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October 28, 2011 8:31 pm
The title role in Ambroise Thomas’s La Cour de Célimène makes fearsome technical demands on a singer: a firework display of trills and top Fs that would defeat most sopranos. How do we know? Until last weekend, when Thomas’s comic opera opened this year’s Wexford Festival in Ireland, we didn’t. La Cour de Célimène had not been performed since its initial run at the Opéra-Comique in Paris in 1855. Soon after its premiere the soprano for whom the title part was written, Marie Caroline Miolan-Carvalho, left the theatre and no one was willing or able to take on Célimène in her place. Result: an opera was nearly lost to posterity. Dozens of others have suffered a similar fate.
If you are content to limit your opera-going to the most popular 40 operas, none of this matters. You can listen to them again and again with minor variations of interpretation and quality. But one virtue of the recent popularisation of opera is that, far from narrowing or dumbing-down the scope of the art form, it is widening it.
A market has opened up for the also-rans of operatic history. Opera buffs lap up recordings of niche repertoire: they know they might never encounter these pieces in the theatre. What has this to do with La Cour de Célimène and Wexford? Well, if Opera Rara had not recorded Thomas’s opera three years ago, it is unlikely that anyone at Wexford would have been emboldened to programme it. The same goes for Roman Statkowski’s 1906 opera Maria, another of this year’s Wexford operas. David Agler, the festival’s artistic director, says that if Polish Radio had not issued a commercial recording in 2009, he might not have known about Maria – and been gripped by its music.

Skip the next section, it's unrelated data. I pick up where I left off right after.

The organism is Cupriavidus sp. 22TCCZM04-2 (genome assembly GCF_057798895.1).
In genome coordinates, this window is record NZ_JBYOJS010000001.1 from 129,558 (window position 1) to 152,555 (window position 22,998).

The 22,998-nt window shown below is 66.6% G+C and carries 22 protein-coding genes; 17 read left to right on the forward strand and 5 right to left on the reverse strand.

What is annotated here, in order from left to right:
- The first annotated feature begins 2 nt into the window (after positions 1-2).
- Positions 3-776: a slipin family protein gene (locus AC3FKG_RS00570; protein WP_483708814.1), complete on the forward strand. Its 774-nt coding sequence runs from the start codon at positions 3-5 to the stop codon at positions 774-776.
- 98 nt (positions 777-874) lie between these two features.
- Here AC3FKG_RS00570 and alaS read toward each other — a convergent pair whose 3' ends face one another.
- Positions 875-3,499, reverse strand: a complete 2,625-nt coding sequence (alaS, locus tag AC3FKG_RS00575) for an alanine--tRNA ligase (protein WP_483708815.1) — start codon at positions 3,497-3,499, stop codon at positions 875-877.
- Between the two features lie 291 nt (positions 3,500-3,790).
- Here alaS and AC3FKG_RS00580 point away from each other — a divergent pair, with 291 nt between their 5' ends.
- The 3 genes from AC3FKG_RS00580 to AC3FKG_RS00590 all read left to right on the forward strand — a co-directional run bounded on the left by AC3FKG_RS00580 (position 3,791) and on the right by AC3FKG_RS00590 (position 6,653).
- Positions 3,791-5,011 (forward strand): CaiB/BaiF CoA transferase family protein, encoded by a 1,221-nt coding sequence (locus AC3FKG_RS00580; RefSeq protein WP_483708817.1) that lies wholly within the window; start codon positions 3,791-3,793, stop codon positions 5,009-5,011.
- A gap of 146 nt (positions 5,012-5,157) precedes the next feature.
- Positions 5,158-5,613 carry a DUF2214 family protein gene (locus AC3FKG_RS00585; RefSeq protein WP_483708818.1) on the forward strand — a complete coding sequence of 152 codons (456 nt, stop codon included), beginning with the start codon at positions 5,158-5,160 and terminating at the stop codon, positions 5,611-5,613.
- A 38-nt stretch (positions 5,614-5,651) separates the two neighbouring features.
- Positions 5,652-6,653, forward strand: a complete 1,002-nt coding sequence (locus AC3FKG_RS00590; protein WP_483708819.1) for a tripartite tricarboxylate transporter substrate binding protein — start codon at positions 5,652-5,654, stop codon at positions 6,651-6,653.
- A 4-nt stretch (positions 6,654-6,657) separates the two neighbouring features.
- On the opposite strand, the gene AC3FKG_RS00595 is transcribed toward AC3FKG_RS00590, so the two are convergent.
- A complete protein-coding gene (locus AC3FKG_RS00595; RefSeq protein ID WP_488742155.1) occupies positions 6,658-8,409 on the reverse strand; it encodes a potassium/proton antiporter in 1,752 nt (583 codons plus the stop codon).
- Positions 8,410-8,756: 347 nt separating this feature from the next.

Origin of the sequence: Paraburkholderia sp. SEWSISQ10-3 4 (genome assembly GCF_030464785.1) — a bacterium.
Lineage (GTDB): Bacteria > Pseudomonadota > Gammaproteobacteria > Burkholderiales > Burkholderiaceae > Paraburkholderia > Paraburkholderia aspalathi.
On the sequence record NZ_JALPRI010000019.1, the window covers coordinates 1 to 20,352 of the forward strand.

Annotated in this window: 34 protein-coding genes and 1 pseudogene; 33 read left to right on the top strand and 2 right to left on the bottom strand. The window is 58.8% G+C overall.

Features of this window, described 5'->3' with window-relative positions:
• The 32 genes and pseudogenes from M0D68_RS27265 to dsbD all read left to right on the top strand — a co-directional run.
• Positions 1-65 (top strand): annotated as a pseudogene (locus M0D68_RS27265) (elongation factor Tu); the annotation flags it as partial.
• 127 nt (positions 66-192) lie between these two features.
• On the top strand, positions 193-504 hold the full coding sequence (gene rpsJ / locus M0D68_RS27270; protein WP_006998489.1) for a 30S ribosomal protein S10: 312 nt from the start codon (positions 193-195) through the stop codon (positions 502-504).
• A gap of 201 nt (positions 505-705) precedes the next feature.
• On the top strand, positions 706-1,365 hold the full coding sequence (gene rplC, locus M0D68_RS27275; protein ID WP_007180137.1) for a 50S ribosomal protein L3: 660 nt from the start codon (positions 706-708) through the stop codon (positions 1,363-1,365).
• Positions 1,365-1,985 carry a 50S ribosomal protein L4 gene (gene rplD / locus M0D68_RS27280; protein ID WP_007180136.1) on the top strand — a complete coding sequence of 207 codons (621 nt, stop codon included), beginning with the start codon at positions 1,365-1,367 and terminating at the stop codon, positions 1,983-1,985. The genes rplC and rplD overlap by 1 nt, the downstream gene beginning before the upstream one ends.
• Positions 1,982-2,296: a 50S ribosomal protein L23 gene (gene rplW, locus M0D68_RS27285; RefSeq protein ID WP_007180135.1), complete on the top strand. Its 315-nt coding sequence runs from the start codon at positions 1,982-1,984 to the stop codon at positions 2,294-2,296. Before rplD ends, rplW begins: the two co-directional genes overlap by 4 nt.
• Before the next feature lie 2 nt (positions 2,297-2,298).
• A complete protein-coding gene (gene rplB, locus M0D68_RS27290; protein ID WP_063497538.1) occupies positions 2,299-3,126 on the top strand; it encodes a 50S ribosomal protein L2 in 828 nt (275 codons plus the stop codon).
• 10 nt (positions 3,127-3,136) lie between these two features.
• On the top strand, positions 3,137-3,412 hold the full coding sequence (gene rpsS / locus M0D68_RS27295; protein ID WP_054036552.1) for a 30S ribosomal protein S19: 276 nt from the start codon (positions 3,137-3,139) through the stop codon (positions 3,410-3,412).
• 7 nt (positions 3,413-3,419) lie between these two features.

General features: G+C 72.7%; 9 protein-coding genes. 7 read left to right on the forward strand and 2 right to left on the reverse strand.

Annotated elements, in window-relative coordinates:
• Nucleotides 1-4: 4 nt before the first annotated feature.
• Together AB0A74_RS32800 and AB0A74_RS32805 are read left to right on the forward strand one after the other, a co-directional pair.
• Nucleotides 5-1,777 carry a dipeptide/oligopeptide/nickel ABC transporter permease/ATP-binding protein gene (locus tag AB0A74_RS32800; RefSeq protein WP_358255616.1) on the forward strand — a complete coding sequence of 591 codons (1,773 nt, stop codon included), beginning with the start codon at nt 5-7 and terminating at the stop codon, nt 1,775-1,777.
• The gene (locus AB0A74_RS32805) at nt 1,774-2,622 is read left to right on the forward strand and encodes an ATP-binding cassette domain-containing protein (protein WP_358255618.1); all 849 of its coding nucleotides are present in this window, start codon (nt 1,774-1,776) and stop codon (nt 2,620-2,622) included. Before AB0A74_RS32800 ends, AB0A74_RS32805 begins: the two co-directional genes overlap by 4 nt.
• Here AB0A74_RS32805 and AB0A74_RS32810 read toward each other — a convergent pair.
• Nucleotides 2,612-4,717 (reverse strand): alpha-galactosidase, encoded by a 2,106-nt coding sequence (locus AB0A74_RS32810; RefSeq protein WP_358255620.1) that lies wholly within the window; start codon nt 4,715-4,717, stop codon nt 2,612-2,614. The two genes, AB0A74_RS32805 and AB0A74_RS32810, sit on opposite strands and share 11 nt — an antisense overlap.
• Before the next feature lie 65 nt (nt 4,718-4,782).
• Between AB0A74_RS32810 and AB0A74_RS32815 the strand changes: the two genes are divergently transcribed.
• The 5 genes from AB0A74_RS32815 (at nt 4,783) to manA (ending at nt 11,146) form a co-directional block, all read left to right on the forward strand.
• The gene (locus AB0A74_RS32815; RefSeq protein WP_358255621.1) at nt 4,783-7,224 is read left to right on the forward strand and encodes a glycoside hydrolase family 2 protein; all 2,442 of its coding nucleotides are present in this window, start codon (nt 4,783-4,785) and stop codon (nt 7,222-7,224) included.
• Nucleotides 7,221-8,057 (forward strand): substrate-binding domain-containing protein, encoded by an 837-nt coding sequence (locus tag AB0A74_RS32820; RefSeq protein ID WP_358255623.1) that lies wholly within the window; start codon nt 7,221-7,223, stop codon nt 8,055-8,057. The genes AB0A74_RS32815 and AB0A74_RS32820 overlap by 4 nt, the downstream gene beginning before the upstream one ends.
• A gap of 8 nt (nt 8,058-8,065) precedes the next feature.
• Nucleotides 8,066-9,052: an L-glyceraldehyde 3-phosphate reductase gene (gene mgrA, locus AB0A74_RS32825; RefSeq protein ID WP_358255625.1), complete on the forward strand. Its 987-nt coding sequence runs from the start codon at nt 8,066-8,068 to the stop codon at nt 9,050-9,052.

Obscure operas are Wexford’s lifeblood. The annual festival in this former fishing town on Ireland’s south-east coast has been exploring the byways of operatic history for 60 years and more than a third of its audience comes from abroad. But, due to the financial squeeze of recent years, questions are being asked about Wexford’s continuing relevance to the opera world. Why does Wexford champion the obscure for three weeks each year, at no small cost to the Irish exchequer, when the country lacks a national company to play the Toscas and Traviatas? Isn’t rare repertoire becoming more common elsewhere, diluting Wexford’s cachet? And how much longer can Wexford continue to dig up operas that qualify as hidden treasure?
This year’s festival might have provided some answers. On opening night a host of bigwigs, including Irish prime minister Enda Kenny, witnessed not just a hugely entertaining performance but an international cultural event, regarded by outsiders as one of Ireland’s jewels. The two leading principals, Claudia Boyle as Célimène and John Molloy as the Commander, are both Irish and need no partisan local following to verify their artistic excellence: she hit her notes cleanly and with a furtive smile, while he deployed his rich bass with swagger and élan. Both had mastered the French dialogue; both served notice that a new generation of Irish singers is on its way in the world.